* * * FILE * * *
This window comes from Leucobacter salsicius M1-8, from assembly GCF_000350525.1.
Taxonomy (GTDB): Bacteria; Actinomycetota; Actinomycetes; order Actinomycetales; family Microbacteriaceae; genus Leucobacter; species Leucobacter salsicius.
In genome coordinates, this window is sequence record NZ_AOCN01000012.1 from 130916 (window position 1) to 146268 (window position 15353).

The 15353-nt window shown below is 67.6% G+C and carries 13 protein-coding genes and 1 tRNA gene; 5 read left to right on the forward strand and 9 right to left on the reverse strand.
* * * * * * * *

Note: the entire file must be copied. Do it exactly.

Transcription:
This window comes from Leucobacter salsicius M1-8, from assembly GCF_000350525.1.
Taxonomy (GTDB): Bacteria; Actinomycetota; Actinomycetes; order Actinomycetales; family Microbacteriaceae; genus Leucobacter; species Leucobacter salsicius.
In genome coordinates, this window is sequence record NZ_AOCN01000012.1 from 130916 (window position 1) to 146268 (window position 15353).

The 15353-nt window shown below is 67.6% G+C and carries 13 protein-coding genes and 1 tRNA gene; 5 read left to right on the forward strand and 9 right to left on the reverse strand.